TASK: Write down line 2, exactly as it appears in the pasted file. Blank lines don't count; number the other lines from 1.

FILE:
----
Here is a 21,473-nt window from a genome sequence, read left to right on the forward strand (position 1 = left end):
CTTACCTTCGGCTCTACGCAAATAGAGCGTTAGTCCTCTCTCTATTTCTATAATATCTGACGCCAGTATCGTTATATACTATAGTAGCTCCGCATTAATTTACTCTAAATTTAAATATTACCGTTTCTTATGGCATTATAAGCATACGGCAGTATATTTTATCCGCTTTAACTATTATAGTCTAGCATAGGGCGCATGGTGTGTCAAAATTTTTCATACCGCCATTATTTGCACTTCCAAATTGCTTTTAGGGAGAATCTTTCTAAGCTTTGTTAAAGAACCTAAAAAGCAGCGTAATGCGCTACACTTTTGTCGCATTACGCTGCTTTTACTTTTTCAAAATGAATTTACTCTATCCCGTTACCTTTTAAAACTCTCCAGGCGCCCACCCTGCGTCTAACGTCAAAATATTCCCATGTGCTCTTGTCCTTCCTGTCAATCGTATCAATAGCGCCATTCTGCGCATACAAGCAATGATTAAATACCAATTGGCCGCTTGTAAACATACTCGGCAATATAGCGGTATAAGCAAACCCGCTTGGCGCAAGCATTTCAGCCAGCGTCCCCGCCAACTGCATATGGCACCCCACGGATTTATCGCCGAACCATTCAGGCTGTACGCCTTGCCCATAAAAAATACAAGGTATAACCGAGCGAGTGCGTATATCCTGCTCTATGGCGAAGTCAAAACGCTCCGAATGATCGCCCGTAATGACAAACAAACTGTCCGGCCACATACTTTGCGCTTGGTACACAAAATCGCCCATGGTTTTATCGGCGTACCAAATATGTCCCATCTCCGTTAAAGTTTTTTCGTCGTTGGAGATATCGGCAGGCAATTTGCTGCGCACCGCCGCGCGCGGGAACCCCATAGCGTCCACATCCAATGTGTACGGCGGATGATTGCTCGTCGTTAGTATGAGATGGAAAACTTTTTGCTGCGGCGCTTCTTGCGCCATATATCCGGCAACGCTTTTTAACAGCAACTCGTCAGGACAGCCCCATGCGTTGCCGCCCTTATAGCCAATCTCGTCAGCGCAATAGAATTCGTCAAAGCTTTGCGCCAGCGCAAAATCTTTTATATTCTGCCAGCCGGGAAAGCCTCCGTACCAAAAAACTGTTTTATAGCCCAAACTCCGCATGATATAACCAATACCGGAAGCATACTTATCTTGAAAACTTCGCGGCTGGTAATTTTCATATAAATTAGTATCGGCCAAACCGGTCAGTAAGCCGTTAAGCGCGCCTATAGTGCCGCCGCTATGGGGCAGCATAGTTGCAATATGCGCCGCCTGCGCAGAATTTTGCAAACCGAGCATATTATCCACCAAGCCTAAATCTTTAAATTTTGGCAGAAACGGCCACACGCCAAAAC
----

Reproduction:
CTTACCTTCGGCTCTACGCAAATAGAGCGTTAGTCCTCTCTCTATTTCTATAATATCTGACGCCAGTATCGTTATATACTATAGTAGCTCCGCATTAATTTACTCTAAATTTAAATATTACCGTTTCTTATGGCATTATAAGCATACGGCAGTATATTTTATCCGCTTTAACTATTATAGTCTAGCATAGGGCGCATGGTGTGTCAAAATTTTTCATACCGCCATTATTTGCACTTCCAAATTGCTTTTAGGGAGAATCTTTCTAAGCTTTGTTAAAGAACCTAAAAAGCAGCGTAATGCGCTACACTTTTGTCGCATTACGCTGCTTTTACTTTTTCAAAATGAATTTACTCTATCCCGTTACCTTTTAAAACTCTCCAGGCGCCCACCCTGCGTCTAACGTCAAAATATTCCCATGTGCTCTTGTCCTTCCTGTCAATCGTATCAATAGCGCCATTCTGCGCATACAAGCAATGATTAAATACCAATTGGCCGCTTGTAAACATACTCGGCAATATAGCGGTATAAGCAAACCCGCTTGGCGCAAGCATTTCAGCCAGCGTCCCCGCCAACTGCATATGGCACCCCACGGATTTATCGCCGAACCATTCAGGCTGTACGCCTTGCCCATAAAAAATACAAGGTATAACCGAGCGAGTGCGTATATCCTGCTCTATGGCGAAGTCAAAACGCTCCGAATGATCGCCCGTAATGACAAACAAACTGTCCGGCCACATACTTTGCGCTTGGTACACAAAATCGCCCATGGTTTTATCGGCGTACCAAATATGTCCCATCTCCGTTAAAGTTTTTTCGTCGTTGGAGATATCGGCAGGCAATTTGCTGCGCACCGCCGCGCGCGGGAACCCCATAGCGTCCACATCCAATGTGTACGGCGGATGATTGCTCGTCGTTAGTATGAGATGGAAAACTTTTTGCTGCGGCGCTTCTTGCGCCATATATCCGGCAACGCTTTTTAACAGCAACTCGTCAGGACAGCCCCATGCGTTGCCGCCCTTATAGCCAATCTCGTCAGCGCAATAGAATTCGTCAAAGCTTTGCGCCAGCGCAAAATCTTTTATATTCTGCCAGCCGGGAAAGCCTCCGTACCAAAAAACTGTTTTATAGCCCAAACTCCGCATGATATAACCAATACCGGAAGCATACTTATCTTGAAAACTTCGCGGCTGGTAATTTTCATATAAATTAGTATCGGCCAAACCGGTCAGTAAGCCGTTAAGCGCGCCTATAGTGCCGCCGCTATGGGGCAGCATAGTTGCAATATGCGCCGCCTGCGCAGAATTTTGCAAACCGAGCATATTATCCACCAAGCCTAAATCTTTAAATTTTGGCAGAAACGGCCACACGCCAAAAC